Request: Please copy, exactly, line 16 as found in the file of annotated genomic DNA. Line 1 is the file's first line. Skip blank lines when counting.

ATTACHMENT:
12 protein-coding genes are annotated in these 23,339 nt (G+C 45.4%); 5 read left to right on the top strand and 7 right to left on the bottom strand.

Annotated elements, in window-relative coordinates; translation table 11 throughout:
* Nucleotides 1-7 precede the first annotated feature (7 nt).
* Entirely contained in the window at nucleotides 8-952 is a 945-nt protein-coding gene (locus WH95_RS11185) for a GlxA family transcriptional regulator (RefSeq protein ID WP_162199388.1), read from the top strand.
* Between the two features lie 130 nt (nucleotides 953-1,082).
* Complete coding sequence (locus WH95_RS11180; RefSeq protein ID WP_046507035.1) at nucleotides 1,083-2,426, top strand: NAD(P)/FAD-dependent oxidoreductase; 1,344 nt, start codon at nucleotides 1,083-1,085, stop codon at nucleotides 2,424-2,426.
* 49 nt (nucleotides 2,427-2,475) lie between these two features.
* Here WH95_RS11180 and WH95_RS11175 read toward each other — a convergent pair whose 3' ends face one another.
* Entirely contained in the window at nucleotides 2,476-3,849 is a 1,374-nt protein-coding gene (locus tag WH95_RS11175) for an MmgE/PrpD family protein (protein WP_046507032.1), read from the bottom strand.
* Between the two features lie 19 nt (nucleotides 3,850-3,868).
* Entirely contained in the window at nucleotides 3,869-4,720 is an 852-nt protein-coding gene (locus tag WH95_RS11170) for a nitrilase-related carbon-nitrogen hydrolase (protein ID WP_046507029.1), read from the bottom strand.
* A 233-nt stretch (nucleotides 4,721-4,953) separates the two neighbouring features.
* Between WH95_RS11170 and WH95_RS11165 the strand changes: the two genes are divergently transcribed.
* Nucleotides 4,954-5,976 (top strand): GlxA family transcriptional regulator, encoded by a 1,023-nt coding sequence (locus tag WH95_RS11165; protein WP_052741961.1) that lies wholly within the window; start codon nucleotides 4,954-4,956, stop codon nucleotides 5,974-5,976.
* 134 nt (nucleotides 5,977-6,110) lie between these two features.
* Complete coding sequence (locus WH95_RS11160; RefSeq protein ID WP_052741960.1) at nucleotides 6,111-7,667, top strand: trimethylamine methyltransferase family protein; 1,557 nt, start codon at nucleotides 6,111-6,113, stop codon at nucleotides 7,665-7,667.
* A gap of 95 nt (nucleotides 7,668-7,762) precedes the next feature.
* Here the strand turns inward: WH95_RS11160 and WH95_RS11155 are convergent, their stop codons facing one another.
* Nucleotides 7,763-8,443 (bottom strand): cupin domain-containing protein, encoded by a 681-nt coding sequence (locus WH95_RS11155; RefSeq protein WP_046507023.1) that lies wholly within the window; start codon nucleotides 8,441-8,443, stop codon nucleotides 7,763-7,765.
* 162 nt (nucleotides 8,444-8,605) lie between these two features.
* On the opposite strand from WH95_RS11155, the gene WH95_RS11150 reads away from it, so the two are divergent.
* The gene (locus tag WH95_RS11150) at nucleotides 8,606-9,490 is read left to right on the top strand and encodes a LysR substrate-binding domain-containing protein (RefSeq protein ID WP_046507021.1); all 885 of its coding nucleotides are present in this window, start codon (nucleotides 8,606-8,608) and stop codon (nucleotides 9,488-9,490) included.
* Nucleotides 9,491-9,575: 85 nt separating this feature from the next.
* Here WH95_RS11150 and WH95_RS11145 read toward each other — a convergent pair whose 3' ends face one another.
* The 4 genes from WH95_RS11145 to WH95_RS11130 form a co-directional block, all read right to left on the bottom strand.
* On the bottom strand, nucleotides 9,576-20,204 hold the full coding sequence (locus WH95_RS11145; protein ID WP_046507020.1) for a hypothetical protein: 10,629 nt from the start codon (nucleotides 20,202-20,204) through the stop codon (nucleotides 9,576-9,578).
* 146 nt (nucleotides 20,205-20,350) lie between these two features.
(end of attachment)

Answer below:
* Complete coding sequence (locus WH95_RS11160; RefSeq protein ID WP_052741960.1) at nucleotides 6,111-7,667, top strand: trimethylamine methyltransferase family protein; 1,557 nt, start codon at nucleotides 6,111-6,113, stop codon at nucleotides 7,665-7,667.